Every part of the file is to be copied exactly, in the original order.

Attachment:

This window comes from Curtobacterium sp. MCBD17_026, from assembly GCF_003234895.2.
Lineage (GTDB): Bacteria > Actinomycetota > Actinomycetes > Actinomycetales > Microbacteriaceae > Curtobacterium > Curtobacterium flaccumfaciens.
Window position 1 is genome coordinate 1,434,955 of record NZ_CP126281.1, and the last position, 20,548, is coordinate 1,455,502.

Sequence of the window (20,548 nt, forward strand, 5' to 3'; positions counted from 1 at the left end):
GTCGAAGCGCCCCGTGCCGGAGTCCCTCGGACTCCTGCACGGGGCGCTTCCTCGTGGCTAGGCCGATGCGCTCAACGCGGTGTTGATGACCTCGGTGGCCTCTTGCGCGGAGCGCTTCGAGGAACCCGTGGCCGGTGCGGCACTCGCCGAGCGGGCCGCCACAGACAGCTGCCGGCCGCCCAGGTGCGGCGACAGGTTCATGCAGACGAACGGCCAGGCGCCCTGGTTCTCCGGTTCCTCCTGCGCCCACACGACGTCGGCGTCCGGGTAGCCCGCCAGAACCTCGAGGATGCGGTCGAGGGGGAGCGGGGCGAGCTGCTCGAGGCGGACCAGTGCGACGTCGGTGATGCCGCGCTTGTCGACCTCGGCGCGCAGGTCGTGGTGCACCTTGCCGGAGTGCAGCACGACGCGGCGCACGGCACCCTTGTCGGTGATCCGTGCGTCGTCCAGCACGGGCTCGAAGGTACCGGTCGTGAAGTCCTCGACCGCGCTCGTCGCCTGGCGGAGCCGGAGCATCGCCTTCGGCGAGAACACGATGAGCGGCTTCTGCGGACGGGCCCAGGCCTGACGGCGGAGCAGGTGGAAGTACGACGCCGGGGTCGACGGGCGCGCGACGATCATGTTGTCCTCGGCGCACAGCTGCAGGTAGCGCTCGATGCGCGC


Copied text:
This window comes from Curtobacterium sp. MCBD17_026, from assembly GCF_003234895.2.
Lineage (GTDB): Bacteria > Actinomycetota > Actinomycetes > Actinomycetales > Microbacteriaceae > Curtobacterium > Curtobacterium flaccumfaciens.
Window position 1 is genome coordinate 1,434,955 of record NZ_CP126281.1, and the last position, 20,548, is coordinate 1,455,502.

Sequence of the window (20,548 nt, forward strand, 5' to 3'; positions counted from 1 at the left end):
GTCGAAGCGCCCCGTGCCGGAGTCCCTCGGACTCCTGCACGGGGCGCTTCCTCGTGGCTAGGCCGATGCGCTCAACGCGGTGTTGATGACCTCGGTGGCCTCTTGCGCGGAGCGCTTCGAGGAACCCGTGGCCGGTGCGGCACTCGCCGAGCGGGCCGCCACAGACAGCTGCCGGCCGCCCAGGTGCGGCGACAGGTTCATGCAGACGAACGGCCAGGCGCCCTGGTTCTCCGGTTCCTCCTGCGCCCACACGACGTCGGCGTCCGGGTAGCCCGCCAGAACCTCGAGGATGCGGTCGAGGGGGAGCGGGGCGAGCTGCTCGAGGCGGACCAGTGCGACGTCGGTGATGCCGCGCTTGTCGACCTCGGCGCGCAGGTCGTGGTGCACCTTGCCGGAGTGCAGCACGACGCGGCGCACGGCACCCTTGTCGGTGATCCGTGCGTCGTCCAGCACGGGCTCGAAGGTACCGGTCGTGAAGTCCTCGACCGCGCTCGTCGCCTGGCGGAGCCGGAGCATCGCCTTCGGCGAGAACACGATGAGCGGCTTCTGCGGACGGGCCCAGGCCTGACGGCGGAGCAGGTGGAAGTACGACGCCGGGGTCGACGGGCGCGCGACGATCATGTTGTCCTCGGCGCACAGCTGCAGGTAGCGCTCGATGCGCGC